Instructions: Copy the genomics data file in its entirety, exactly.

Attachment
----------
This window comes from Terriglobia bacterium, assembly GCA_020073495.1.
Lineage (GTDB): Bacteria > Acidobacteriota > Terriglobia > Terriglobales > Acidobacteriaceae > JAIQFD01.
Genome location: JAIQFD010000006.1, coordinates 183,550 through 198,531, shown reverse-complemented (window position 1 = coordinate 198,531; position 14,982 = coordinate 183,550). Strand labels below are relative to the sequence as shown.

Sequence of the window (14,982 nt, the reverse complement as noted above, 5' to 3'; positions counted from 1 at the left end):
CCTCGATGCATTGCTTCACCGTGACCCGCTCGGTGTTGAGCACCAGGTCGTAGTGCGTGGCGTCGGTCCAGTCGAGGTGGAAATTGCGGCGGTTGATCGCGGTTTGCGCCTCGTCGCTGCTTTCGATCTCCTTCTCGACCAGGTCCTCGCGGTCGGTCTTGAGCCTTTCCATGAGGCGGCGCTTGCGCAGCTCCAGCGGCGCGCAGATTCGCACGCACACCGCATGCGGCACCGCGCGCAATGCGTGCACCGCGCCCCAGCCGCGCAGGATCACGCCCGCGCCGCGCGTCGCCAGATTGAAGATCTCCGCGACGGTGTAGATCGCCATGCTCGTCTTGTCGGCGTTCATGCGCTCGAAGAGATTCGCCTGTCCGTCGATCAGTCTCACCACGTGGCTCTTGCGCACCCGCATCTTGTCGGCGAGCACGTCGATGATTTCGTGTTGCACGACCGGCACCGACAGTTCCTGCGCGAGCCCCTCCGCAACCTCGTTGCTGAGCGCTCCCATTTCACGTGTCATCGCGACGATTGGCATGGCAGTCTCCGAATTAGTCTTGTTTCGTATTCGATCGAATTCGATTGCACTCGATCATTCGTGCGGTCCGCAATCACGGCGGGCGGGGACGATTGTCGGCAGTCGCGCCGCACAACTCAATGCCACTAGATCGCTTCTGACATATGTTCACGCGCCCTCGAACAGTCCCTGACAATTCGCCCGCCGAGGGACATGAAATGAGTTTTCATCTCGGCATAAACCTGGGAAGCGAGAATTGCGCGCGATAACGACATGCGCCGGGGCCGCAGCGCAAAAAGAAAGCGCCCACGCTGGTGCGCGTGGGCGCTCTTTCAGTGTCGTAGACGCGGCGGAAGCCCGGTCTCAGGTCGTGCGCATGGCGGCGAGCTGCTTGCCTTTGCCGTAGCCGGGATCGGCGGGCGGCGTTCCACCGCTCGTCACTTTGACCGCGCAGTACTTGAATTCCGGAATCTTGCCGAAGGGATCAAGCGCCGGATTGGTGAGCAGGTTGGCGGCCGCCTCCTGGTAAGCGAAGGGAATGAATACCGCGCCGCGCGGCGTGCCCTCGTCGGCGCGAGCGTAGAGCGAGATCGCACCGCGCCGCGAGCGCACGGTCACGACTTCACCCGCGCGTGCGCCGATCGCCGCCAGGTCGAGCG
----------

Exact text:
This window comes from Terriglobia bacterium, assembly GCA_020073495.1.
Lineage (GTDB): Bacteria > Acidobacteriota > Terriglobia > Terriglobales > Acidobacteriaceae > JAIQFD01.
Genome location: JAIQFD010000006.1, coordinates 183,550 through 198,531, shown reverse-complemented (window position 1 = coordinate 198,531; position 14,982 = coordinate 183,550). Strand labels below are relative to the sequence as shown.

Sequence of the window (14,982 nt, the reverse complement as noted above, 5' to 3'; positions counted from 1 at the left end):
CCTCGATGCATTGCTTCACCGTGACCCGCTCGGTGTTGAGCACCAGGTCGTAGTGCGTGGCGTCGGTCCAGTCGAGGTGGAAATTGCGGCGGTTGATCGCGGTTTGCGCCTCGTCGCTGCTTTCGATCTCCTTCTCGACCAGGTCCTCGCGGTCGGTCTTGAGCCTTTCCATGAGGCGGCGCTTGCGCAGCTCCAGCGGCGCGCAGATTCGCACGCACACCGCATGCGGCACCGCGCGCAATGCGTGCACCGCGCCCCAGCCGCGCAGGATCACGCCCGCGCCGCGCGTCGCCAGATTGAAGATCTCCGCGACGGTGTAGATCGCCATGCTCGTCTTGTCGGCGTTCATGCGCTCGAAGAGATTCGCCTGTCCGTCGATCAGTCTCACCACGTGGCTCTTGCGCACCCGCATCTTGTCGGCGAGCACGTCGATGATTTCGTGTTGCACGACCGGCACCGACAGTTCCTGCGCGAGCCCCTCCGCAACCTCGTTGCTGAGCGCTCCCATTTCACGTGTCATCGCGACGATTGGCATGGCAGTCTCCGAATTAGTCTTGTTTCGTATTCGATCGAATTCGATTGCACTCGATCATTCGTGCGGTCCGCAATCACGGCGGGCGGGGACGATTGTCGGCAGTCGCGCCGCACAACTCAATGCCACTAGATCGCTTCTGACATATGTTCACGCGCCCTCGAACAGTCCCTGACAATTCGCCCGCCGAGGGACATGAAATGAGTTTTCATCTCGGCATAAACCTGGGAAGCGAGAATTGCGCGCGATAACGACATGCGCCGGGGCCGCAGCGCAAAAAGAAAGCGCCCACGCTGGTGCGCGTGGGCGCTCTTTCAGTGTCGTAGACGCGGCGGAAGCCCGGTCTCAGGTCGTGCGCATGGCGGCGAGCTGCTTGCCTTTGCCGTAGCCGGGATCGGCGGGCGGCGTTCCACCGCTCGTCACTTTGACCGCGCAGTACTTGAATTCCGGAATCTTGCCGAAGGGATCAAGCGCCGGATTGGTGAGCAGGTTGGCGGCCGCCTCCTGGTAAGCGAAGGGAATGAATACCGCGCCGCGCGGCGTGCCCTCGTCGGCGCGAGCGTAGAGCGAGATCGCACCGCGCCGCGAGCGCACGGTCACGACTTCACCCGCGCGTGCGCCGATCGCCGCCAGGTCGAGCG